I had set my alarm for 8:00, but ended up waking up around 7:00, perky with J-pop glee. It was a lot like Christmas, only instead of a tree incubating brightly wrapped packages, I got a building in San Francisco’s Japantown made of windows, full of Japanese pop art and fashion. NEW PEOPLE opened yesterday with much fanfare and Lolita cosplay, and I was one of the first inside.
I got there before we were technically allowed to line up — around 8:30 or so. There were definitely already some cosplayers hanging out, although the scene was pretty chill, as expected. Numbered tickets to organize the initial line were going to be distributed at 9:30, but I was handed one almost as soon as I got there: 68.
When I returned at 10:30 in prep for the opening ceremony at 11:00 many of the exhibitor booths (from t-shirts to toilets) were already set up and the closed section of Post Street was already thronging with, well, yes, otaku, among others. A few well equipped Lolitas were packing parasols—needless to say, I got burnt. Occasionally someone would appear on the edge of the second floor near the window, which would always prompt a wave or cheer from the crowd—especially if that someone happened to be a cute Japanese girl. Luckily, there were bloomers involved, or the Internet would’ve been awash in upskirts to rival your most nose-bleed worthy pantsu shot.
The ceremony finally started, with the MC (sporting an abbreviated, purposely lopsided, red mohawk) presenting celebrities and a variety of official figures from both sides of the Pacific who all explained the momentousness of the occasion and how NEW PEOPLE connects the past and future of the historic Japantown neighborhood. Mayor Gavin Newsom was unable to attend, but did send along a proclamation dubbing August 15th, very creatively, “J-Pop Center Day.” Not only did they then break a barrel of sake, but there was a ribbon-cutting as well. NEW PEOPLE was officially open…
Almost! We still had to wait another fifteen minutes in the hot sun, but then, with an admonishment to not run, we were on our way through the doors. Unfortunately, if you wanted to be one of these first people inside, it meant missing out on some of the activities going on in the street, like our editor-in-chief, Patrick Macias’ appearance on the panel discussion with world-famous artist, Yoshitaka Amano. Luckily, I’m sure he will have something to say about that, himself. For my part, I was quickly back in line after an express spin around the first floor NEW PEOPLE Store — the first hundred or so shoppers who spent over 30 dollars were presented with a NEW PEOPLE tote bag containing stickers, buttons, and a free cup of Blue Bottle coffee from the cafe in the lobby, among other tidbits.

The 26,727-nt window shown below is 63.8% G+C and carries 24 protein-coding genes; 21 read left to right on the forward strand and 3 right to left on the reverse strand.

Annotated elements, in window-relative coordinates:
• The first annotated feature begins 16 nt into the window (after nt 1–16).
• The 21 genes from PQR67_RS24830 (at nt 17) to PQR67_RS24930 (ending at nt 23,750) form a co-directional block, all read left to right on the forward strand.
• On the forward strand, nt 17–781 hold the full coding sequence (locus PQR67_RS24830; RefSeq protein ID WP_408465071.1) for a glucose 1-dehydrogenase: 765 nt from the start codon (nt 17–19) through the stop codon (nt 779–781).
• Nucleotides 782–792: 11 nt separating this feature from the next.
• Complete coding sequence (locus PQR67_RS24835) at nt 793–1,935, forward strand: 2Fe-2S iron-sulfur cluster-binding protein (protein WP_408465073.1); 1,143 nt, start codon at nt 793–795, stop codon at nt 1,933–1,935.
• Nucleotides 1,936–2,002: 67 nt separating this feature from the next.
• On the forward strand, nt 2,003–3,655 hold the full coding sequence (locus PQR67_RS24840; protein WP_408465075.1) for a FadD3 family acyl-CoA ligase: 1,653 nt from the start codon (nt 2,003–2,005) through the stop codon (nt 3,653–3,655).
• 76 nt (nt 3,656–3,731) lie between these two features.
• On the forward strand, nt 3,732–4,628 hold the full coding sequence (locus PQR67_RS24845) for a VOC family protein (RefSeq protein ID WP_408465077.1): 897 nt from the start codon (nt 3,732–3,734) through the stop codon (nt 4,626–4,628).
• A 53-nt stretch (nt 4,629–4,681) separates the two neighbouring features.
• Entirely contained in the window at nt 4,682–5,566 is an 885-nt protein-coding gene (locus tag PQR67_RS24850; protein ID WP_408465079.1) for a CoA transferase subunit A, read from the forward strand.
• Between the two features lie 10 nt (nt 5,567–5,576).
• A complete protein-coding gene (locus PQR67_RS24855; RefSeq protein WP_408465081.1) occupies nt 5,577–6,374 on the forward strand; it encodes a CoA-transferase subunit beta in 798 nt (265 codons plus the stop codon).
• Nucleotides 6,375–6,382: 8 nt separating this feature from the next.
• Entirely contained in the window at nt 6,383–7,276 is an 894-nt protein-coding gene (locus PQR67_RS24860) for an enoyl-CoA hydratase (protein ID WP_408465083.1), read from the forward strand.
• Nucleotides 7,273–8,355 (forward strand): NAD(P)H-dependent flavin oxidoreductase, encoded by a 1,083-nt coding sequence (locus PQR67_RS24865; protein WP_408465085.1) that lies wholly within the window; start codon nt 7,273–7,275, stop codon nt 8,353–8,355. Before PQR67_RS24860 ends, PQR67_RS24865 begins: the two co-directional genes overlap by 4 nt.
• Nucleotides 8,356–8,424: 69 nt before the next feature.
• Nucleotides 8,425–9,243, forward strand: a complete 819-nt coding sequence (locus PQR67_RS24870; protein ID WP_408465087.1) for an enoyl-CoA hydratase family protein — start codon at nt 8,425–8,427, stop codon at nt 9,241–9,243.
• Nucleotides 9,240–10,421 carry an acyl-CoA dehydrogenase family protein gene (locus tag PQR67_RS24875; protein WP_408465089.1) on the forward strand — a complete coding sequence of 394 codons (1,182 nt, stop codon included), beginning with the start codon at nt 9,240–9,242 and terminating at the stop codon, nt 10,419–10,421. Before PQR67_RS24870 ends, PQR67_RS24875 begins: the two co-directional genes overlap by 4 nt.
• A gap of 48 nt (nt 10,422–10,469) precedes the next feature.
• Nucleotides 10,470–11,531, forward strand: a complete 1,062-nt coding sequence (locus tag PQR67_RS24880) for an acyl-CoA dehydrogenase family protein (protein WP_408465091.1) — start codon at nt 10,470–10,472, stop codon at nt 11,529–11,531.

The store itself is geared towards the hip and fancy, and probably a little older, crowd—no Naruto in sight. They aren’t aiming to carry to carry every manga ever made, or every J-pop CD, or every (any?) anime DVD; the selection is a no-doubt carefully chosen variety of designer toys, trendy manga, art books, upscale knick-knacks, and expensive accessories. I walked away with one of the NEW PEOPLE t-shirts designed by Junko Mizuno (who will be at New People next weekend for a signing event) and a sheet of stylized bird stickers.
The second floor is home to four fashion boutiques that run the gamut from cute to dark. Baby, The Stars Shine Bright provides Strawberry Shortcake-sweet Loli-dresses and accessories, while BLACK PEACE NOW caters to the goth and punk aesthetic. The limited-time-only 6%DOKIDOKI (Does that really seem like enough?) corner, a “sensational lovely shop” from Harajuku, has the brightest colors, and Sou Sou is primed to get all Bay Area Japanophiles sporting split-toed tabi sneakers.
Up on the third floor, past some stark, but inviting stairwell paintings, is the Superfrog gallery, currently featuring Yoshitaka Amano’s DEVA LOKA USA exhibit. His artist statement expresses the mingling of all his inspirations, from American comics of the 60s and 70s, to the classical Japanese aesthetic, “With the theme of Deva Loka, the ancient Indian land of God, all of my concepts and influences have come together, centered within one place.” Most of the pieces were paintings of sparkly young girls who seemed somehow extraterrestrial, but the show included some sculpture as well.
Having felt like I had a pretty well-rounded experience of the building (minus the theater in the basement, where I would later return for the 20th Century Boys premiere), I grabbed a delicious bento from the Delica cafe (which was also serving up hot Japanese curry and tonkatsu sandwiches) and headed back into the street. It turned out to be good timing, since the loli-goth fashion show was just getting started, but the crowd was pretty thick at that point, so I decided to stroll for a bit.
Besides the main stage there was one set up in the Peace Plaza outside the established Japantown shopping center pumping pure Harajuku all day long, with make-overs, J-rock bands, and a kawaii dance party at the end of the afternoon. The same concert line-up was set to rock Yoshi’s (San Francisco) the next night, which I already had tickets to, so I ended up just getting some tri-color dango and relaxing until the 20th Century Boys premiere later on.
On my way to the NEW PEOPLE opening, I was thinking to myself the dangers of naming a building that. Buildings, centers — they’re meant to be around for a while. A decade later, will NEW PEOPLE still feel new? After experiencing just the first slice of what this place has to offer, though, I am convinced that they will be able to keep it fresh for as long as J-pop fans will come out.